Dan Burke (Class of 1997), Global Head - Sovereign Credit Trading / Credit e-Trading, Standard Chartered Bank

How did CLS get you ready for the world of work?
Three things spring to mind. The first and most obvious is the standard and quality of the education at CLS and the focus on preparing you for entrance to university. Secondly, the work shadowing requirement in the 3rd or 4th year where I ended up spending 2 days on the Equities trading floor at Merrill Lynch, the company that I would go on to join straight from university. Thirdly was how the economics department (especially Mr Reddit) cultivated my interest in finance and in the City.

What was your first job?
I joined Merrill Lynch debt markets in Autumn 2000 after completing their graduate training program in New York. My first job was on the retail bond desk. This was before the dawn of electronic trading so I had to speak on the phone to the global sales team to execute all of the smallest trades on the desk. It was a great way to learn how the market functioned without having to take too much risk to start with. As the desk junior I also spent a lot of time doing the less glamorous jobs; coffees, breakfast and lunches!

Your biggest professional achievement?
Being asked to run the Global Sovereign Credit desk at Standard Chartered in Singapore last year. To be in charge of a global team of traders was very humbling and validation for many years of effort and learning.

Your most challenging professional moment?
Trading through the Global Financial Crisis in Hong Kong 2009 was hugely challenging. Over the weekend that Lehman Brothers went bankrupt in September, my bank Merrill Lynch was also forced by the US government into a takeover by Bank of America. During that period we were worried about the collapse of the banking system from the stress of such major institutions failing, and if we would still have a job each day as the panic escalated.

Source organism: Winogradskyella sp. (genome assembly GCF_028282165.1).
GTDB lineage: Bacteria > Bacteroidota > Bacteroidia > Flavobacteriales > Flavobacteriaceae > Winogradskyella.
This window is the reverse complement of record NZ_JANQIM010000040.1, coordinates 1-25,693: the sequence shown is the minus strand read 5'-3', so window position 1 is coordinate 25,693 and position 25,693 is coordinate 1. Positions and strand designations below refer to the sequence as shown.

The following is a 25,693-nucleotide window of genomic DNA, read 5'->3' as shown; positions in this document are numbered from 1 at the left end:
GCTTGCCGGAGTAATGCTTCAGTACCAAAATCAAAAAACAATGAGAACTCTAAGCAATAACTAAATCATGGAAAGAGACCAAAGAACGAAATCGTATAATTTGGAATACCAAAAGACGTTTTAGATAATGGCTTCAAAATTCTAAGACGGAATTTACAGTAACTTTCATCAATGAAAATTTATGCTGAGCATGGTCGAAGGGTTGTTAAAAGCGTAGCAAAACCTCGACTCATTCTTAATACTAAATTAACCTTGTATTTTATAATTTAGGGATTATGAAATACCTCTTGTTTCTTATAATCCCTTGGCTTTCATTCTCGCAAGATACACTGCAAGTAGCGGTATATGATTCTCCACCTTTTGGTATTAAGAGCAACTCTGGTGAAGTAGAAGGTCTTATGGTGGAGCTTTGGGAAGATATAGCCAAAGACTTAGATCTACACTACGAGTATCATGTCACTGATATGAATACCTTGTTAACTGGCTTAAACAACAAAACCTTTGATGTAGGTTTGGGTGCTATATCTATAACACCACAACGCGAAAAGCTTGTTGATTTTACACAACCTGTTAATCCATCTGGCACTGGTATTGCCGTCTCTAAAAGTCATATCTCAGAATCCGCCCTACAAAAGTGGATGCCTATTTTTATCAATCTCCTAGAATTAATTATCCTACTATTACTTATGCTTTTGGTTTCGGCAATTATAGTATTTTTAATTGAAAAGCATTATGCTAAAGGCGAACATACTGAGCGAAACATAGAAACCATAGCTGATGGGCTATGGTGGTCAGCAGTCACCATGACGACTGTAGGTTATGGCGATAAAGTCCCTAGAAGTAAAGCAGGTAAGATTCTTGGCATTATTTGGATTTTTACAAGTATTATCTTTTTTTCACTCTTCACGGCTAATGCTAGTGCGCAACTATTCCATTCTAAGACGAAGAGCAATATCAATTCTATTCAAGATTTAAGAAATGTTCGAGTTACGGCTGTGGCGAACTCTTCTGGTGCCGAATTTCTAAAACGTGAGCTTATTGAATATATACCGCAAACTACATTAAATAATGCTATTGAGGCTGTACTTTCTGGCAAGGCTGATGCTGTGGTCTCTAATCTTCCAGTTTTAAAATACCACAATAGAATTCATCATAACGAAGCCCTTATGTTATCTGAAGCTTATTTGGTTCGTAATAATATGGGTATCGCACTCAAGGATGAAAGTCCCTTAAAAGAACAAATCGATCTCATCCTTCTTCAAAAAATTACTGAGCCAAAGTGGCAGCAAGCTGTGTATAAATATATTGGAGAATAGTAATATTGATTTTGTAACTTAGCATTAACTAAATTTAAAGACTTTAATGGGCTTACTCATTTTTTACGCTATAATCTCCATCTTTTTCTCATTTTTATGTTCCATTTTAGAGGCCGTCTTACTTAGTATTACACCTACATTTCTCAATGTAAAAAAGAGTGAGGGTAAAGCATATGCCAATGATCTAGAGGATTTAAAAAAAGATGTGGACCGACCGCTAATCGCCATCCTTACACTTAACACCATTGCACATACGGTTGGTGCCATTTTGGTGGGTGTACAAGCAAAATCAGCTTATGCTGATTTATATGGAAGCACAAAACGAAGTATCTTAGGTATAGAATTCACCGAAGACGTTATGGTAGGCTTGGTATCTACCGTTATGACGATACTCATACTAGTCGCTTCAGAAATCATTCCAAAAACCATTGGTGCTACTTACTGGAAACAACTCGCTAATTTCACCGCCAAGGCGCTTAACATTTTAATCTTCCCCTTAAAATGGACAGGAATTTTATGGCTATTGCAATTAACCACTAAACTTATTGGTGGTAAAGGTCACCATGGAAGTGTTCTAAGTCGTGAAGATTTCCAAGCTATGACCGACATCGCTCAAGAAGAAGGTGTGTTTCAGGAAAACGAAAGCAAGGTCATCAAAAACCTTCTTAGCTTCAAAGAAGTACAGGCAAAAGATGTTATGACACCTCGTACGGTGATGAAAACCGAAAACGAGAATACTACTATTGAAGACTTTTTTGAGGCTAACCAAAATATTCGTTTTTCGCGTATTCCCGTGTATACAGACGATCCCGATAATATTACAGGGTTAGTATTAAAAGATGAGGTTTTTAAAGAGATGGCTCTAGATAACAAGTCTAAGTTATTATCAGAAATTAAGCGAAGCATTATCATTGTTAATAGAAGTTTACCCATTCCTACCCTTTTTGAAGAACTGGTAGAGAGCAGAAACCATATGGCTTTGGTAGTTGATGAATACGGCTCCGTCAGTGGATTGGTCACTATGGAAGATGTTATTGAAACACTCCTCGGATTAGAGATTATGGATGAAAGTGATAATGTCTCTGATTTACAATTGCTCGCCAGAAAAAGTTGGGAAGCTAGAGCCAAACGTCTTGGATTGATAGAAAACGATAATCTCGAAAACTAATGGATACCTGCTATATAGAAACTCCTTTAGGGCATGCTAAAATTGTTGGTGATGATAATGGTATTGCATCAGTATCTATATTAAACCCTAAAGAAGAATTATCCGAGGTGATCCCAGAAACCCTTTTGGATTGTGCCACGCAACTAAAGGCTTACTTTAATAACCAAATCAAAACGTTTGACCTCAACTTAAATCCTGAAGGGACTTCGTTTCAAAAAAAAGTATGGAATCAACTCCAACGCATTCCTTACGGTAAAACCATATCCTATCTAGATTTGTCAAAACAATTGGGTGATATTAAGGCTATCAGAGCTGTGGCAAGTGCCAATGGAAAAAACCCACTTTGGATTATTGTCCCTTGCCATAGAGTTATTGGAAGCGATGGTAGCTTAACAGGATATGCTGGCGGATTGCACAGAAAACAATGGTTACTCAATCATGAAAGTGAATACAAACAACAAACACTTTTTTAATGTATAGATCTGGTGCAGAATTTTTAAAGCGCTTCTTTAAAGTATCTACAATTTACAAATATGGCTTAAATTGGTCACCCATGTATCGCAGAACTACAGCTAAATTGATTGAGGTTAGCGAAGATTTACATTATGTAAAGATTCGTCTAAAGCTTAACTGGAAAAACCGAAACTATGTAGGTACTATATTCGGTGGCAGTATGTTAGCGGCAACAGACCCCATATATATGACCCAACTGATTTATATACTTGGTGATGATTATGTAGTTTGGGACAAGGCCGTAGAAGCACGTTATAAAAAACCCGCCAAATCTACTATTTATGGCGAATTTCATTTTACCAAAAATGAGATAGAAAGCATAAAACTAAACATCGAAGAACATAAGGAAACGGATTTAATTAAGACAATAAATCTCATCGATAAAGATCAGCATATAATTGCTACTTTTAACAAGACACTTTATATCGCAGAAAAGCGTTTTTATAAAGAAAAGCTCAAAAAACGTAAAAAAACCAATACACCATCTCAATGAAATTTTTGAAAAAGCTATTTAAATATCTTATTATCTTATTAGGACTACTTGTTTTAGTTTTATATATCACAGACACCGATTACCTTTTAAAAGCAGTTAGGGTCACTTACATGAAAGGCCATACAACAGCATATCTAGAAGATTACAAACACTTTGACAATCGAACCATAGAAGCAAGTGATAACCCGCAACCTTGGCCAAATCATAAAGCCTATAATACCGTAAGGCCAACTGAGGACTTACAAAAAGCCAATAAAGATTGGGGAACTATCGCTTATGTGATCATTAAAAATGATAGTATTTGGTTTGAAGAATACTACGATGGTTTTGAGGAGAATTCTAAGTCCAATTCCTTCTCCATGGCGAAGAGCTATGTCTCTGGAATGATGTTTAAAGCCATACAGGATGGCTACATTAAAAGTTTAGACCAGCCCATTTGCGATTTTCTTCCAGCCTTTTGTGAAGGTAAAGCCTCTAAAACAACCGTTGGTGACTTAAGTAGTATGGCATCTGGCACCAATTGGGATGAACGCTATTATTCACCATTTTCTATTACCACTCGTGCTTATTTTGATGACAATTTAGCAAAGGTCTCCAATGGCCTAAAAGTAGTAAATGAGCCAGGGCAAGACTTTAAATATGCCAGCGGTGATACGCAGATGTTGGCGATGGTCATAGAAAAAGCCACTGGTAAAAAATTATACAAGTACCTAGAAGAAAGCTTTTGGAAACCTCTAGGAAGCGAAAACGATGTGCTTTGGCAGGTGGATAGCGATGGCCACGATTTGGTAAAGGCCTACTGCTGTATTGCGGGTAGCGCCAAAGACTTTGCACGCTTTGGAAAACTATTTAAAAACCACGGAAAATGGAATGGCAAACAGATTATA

What inspires and motivates you at work?
The markets are a great motivator. No two days are the same and financial markets will always try and find a way to inflict losses on the most participants. Even though I have been trading for 21 years you are always learning and always being tested. What inspires me right now is way technology is changing the way we operate. Banks have been traditionally slower to innovate than newer, more nimble Fintechs and so I am always trying to find new ways to automate and bring efficiency to the bond markets. The apps that we use on our phones are always simpler and more intuitive that the apps we use at work…that’s what I’m trying to change.

One piece of advice for pupils and other Old Citizens about getting into your profession
You can’t fake genuine enthusiasm. When I showed up at the interview day I was by no means the smartest applicant, but no-one wanted the job more than I did.